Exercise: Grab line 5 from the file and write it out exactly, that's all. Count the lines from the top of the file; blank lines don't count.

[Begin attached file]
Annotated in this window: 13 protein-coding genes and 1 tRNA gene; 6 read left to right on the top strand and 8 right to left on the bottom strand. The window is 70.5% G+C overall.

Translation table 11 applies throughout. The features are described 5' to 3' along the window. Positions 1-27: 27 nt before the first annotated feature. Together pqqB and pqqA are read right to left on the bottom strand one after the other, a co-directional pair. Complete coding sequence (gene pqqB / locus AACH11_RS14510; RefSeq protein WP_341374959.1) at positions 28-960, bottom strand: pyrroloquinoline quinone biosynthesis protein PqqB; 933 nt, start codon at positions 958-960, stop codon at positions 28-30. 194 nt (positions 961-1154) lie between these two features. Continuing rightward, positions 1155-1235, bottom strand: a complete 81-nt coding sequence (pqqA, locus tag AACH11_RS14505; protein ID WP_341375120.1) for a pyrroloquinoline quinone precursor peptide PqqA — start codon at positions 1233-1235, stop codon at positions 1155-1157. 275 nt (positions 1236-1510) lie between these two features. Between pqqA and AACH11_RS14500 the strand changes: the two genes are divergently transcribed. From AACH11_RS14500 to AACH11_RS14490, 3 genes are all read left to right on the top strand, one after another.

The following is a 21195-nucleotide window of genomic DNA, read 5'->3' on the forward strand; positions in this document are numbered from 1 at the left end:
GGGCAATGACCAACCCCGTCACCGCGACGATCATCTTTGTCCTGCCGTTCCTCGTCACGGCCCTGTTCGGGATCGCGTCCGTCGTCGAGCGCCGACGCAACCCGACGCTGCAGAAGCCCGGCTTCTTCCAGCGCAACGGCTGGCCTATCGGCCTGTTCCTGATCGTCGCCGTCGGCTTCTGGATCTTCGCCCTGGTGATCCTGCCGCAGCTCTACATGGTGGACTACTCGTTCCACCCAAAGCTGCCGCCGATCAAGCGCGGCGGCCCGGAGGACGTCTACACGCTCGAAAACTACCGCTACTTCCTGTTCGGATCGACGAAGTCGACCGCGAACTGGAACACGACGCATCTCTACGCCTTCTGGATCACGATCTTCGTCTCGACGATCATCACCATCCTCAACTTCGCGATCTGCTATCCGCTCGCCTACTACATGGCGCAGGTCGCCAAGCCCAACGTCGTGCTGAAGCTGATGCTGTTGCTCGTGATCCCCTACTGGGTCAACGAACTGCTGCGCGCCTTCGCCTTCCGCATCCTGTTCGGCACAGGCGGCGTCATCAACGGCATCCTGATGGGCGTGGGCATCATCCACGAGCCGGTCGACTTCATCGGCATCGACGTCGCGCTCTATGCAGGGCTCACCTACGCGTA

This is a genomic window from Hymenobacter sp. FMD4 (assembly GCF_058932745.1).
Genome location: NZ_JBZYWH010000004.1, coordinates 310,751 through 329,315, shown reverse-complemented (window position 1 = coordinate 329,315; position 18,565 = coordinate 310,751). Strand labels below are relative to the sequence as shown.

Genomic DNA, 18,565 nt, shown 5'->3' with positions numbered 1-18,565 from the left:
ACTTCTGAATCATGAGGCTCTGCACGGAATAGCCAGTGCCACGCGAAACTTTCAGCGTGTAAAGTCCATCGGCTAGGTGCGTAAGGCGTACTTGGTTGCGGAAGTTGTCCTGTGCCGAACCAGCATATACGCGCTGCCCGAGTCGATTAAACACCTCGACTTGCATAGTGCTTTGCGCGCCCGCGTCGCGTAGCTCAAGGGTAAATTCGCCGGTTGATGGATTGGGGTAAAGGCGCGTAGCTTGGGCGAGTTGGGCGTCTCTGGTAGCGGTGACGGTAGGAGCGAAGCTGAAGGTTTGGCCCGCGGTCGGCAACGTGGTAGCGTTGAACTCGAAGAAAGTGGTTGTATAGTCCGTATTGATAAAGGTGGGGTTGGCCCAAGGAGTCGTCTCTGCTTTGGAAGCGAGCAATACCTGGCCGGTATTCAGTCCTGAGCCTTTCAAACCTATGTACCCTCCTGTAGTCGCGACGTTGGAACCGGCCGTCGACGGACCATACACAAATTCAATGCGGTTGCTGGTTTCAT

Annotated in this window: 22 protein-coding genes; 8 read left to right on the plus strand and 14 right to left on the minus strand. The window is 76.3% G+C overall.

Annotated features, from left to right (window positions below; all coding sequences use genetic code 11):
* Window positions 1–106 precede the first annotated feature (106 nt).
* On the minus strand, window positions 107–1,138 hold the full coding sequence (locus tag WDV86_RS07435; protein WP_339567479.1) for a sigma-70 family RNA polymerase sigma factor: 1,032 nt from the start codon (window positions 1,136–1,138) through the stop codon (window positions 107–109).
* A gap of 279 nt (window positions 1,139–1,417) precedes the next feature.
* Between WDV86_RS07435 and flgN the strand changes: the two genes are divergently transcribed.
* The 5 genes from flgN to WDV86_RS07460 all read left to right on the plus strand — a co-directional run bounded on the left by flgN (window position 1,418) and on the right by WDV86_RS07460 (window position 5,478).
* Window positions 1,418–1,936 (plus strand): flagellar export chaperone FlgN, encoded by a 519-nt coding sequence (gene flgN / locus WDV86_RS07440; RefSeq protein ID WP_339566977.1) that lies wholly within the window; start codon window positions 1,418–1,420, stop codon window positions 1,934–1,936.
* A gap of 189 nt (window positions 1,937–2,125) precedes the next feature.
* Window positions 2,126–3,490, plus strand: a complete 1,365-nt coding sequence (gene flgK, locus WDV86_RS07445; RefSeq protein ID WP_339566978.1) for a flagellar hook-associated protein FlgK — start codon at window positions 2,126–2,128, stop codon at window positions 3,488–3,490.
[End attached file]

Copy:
This is a genomic window from Hymenobacter sp. FMD4 (assembly GCF_058932745.1).